There is certainly a time for questions to stop for a while. The previously mentioned nap time and bed time, for example. Yet this can be done in a way that is respectful of the child’s natural curiosity. There may even be a specific time given for answering such as after nap, after breakfast, etc. This lets your child know that their questions are important, but that the current time is not conducive to answering those questions. I also am quick to admit that I didn’t know all the answers to questions posed by my children or now my grandchildren. It is absolutely fine to say “I don’t know.” But don’t stop there. The next comment from us should be, “I’ll help you find out.” As a child gets older, you may even ask them, “Who do you think we can ask about this?”

As our children get even older, they will be looking up answers on the internet. A caution – the values we want to pass on to our children and grandchildren may not be the values promoted by the information the child receives on-line. If we have built a foundation of love and respect our values will be more apt to be accepted by these growing children.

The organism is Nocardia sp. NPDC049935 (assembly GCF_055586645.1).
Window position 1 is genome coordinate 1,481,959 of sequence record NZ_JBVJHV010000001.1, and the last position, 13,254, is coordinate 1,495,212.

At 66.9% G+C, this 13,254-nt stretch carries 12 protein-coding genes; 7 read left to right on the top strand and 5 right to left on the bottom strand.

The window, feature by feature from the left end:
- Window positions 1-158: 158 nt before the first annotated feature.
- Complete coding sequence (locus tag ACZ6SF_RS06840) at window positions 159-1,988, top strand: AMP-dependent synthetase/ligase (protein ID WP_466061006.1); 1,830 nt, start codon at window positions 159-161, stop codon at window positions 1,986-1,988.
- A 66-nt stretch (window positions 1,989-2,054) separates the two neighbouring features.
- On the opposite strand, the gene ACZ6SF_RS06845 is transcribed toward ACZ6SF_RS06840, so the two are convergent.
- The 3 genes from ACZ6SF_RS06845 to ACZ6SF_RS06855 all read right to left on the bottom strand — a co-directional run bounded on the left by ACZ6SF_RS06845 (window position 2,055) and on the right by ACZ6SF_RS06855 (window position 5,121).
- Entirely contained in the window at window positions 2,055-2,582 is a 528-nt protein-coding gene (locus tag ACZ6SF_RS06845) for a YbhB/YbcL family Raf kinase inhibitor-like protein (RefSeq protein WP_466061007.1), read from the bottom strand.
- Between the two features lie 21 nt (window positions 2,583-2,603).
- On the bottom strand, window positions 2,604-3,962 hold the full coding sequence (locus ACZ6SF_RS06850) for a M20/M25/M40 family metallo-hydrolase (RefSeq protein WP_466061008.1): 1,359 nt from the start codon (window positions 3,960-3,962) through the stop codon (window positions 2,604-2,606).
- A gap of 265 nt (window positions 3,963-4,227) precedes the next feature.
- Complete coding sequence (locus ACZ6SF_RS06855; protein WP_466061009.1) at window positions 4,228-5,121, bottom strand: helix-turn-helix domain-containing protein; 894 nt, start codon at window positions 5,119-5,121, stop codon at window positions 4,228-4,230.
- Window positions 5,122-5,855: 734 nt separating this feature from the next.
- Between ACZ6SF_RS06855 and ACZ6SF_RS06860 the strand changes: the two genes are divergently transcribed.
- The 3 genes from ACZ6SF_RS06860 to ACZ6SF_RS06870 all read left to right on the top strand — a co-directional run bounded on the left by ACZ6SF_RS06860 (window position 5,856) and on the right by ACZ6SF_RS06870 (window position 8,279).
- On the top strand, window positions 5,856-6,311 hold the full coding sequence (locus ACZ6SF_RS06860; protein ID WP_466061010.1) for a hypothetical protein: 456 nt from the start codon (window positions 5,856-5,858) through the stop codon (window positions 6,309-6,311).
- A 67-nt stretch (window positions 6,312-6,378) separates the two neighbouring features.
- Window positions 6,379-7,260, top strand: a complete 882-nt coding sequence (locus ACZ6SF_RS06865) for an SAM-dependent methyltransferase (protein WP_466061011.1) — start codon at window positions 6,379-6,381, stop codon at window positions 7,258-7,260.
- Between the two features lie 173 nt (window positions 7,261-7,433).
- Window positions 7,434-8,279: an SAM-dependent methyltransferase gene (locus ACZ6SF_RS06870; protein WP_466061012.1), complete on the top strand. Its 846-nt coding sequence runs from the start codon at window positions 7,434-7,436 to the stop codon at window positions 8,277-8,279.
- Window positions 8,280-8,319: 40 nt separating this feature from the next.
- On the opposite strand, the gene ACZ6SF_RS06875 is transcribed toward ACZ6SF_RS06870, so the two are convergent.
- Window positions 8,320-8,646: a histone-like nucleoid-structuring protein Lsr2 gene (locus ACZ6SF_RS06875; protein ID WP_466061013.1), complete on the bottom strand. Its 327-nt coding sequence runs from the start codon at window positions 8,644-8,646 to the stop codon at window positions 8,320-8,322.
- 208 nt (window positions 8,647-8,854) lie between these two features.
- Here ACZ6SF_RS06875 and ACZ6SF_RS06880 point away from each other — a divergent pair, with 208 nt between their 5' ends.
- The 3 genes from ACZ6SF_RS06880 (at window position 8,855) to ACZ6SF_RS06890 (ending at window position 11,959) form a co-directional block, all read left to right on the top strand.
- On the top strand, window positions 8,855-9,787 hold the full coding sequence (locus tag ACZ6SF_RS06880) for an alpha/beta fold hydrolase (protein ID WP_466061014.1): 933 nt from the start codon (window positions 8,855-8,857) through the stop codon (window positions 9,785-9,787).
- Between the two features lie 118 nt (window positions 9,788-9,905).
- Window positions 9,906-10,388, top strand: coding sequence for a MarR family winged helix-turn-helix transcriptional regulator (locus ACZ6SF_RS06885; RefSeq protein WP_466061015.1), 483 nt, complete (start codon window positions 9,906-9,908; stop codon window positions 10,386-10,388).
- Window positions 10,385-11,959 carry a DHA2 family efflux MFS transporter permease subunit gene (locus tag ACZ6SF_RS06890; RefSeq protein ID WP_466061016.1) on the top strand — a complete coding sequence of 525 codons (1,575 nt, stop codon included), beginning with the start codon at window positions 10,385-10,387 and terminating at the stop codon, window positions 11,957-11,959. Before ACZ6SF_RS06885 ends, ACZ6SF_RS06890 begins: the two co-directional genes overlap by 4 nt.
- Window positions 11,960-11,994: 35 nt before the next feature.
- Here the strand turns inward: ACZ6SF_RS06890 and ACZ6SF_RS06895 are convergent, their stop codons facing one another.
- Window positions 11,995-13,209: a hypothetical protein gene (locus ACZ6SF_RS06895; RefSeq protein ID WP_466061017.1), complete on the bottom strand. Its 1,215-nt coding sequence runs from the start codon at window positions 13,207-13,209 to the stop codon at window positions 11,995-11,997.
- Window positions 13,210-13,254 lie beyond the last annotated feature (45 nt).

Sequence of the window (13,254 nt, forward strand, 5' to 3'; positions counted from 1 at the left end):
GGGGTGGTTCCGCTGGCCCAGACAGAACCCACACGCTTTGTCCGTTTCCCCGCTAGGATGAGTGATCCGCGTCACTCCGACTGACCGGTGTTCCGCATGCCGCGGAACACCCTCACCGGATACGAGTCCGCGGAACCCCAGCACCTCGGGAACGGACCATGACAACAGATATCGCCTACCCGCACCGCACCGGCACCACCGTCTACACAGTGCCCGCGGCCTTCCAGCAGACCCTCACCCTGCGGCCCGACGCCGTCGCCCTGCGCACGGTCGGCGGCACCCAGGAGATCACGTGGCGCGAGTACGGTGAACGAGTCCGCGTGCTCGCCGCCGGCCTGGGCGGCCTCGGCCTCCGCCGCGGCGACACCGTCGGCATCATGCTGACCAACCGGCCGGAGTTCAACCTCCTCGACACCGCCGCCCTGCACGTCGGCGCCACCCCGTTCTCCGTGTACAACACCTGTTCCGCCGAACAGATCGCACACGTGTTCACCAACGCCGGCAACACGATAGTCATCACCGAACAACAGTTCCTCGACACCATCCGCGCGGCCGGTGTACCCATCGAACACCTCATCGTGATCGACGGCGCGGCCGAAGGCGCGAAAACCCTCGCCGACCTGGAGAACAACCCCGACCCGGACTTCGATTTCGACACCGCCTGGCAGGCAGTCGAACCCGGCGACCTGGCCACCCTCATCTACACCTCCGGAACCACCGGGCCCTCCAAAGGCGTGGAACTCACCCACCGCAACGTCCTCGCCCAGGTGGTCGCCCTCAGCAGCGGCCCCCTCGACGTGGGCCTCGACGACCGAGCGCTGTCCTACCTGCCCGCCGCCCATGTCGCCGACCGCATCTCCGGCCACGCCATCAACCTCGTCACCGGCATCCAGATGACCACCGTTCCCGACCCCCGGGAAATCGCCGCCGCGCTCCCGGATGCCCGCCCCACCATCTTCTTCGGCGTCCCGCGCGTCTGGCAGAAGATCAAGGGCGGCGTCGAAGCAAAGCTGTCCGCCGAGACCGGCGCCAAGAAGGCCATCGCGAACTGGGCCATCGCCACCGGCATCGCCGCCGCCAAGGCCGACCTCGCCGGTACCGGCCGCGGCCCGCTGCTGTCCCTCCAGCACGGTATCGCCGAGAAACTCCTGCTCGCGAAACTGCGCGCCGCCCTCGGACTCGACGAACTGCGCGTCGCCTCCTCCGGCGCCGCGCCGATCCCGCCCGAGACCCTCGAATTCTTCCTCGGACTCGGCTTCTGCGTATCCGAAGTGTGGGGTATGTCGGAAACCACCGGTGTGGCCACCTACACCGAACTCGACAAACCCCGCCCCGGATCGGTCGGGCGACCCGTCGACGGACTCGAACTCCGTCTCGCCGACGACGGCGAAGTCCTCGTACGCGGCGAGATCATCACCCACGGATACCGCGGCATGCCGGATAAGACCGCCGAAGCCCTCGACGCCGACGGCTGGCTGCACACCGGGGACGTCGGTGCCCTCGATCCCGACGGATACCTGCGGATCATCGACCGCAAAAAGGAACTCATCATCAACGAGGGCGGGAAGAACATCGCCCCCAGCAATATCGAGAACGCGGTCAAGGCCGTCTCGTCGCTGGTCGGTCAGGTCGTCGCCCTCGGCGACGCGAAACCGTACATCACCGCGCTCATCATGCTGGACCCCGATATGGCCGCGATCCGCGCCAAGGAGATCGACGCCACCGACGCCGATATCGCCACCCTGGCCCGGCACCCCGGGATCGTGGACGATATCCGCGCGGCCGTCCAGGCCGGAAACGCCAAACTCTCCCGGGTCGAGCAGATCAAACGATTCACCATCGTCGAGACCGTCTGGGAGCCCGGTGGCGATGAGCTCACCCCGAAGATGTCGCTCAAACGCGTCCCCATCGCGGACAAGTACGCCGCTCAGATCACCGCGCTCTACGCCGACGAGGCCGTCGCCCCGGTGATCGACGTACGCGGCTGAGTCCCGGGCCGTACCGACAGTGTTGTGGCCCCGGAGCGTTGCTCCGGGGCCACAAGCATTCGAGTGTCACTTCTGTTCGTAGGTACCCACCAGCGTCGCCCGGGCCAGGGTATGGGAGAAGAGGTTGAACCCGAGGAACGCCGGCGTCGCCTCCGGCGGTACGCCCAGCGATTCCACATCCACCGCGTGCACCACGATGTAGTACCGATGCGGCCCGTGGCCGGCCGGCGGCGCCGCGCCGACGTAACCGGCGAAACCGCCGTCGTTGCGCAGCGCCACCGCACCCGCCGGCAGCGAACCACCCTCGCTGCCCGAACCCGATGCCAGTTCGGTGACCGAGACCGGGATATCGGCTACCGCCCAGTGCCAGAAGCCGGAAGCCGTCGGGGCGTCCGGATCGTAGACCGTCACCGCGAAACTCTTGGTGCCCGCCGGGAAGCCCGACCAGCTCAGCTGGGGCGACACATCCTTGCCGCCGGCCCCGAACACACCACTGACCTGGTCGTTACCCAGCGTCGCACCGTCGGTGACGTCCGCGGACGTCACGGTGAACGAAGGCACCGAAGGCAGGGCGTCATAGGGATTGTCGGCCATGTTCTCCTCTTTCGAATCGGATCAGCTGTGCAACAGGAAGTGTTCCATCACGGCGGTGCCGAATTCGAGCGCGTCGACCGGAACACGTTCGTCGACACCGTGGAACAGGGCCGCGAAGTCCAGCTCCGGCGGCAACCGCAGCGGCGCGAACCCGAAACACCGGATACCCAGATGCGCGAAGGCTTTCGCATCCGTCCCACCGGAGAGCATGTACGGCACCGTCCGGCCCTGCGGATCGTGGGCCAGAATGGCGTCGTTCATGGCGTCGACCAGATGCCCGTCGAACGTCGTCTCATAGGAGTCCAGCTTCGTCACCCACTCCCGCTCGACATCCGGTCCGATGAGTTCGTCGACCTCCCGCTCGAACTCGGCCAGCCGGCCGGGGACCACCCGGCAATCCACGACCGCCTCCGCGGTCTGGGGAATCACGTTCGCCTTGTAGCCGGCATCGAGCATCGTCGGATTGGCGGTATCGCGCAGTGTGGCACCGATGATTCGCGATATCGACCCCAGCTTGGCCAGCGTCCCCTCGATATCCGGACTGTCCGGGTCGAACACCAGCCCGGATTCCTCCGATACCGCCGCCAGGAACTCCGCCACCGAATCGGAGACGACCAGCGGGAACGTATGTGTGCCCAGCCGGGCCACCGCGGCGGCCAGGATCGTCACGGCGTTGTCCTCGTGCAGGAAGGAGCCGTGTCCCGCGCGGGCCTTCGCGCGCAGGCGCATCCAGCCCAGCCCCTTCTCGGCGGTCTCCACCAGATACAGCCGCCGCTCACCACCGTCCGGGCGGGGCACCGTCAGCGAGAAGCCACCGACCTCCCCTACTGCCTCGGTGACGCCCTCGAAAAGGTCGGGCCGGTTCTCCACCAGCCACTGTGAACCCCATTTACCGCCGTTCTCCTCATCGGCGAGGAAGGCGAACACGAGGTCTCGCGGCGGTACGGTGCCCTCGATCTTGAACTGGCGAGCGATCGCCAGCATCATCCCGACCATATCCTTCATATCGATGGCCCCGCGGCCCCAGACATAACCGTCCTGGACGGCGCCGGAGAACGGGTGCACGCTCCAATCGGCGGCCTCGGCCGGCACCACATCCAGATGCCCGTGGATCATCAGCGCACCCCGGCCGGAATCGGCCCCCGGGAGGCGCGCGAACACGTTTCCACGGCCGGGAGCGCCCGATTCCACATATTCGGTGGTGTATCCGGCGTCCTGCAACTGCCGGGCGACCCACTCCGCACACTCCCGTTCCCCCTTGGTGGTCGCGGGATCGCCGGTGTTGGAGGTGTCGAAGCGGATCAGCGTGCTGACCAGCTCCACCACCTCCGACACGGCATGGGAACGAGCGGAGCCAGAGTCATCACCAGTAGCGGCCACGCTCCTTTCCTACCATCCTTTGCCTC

God does not always answer us right away. God is not governed by our time-table or our sense of “needing to know”. In fact, He says in I Corinthians 13: 8-13

8 Love never fails. But where there are prophecies, they will cease; where there are tongues, they will be stilled; where there is knowledge, it will pass away. 9 For we know in part and we prophesy in part, 10 but when completeness comes, what is in part disappears. 11 When I was a child, I talked like a child, I thought like a child, I reasoned like a child. When I became a man, I put the ways of childhood behind me. 12 For now we see only a reflection as in a mirror; then we shall see face to face.     Now I know in part; then I shall know fully, even as I am fully known.   13 And now these three remain: faith, hope and love. But the greatest of these is love.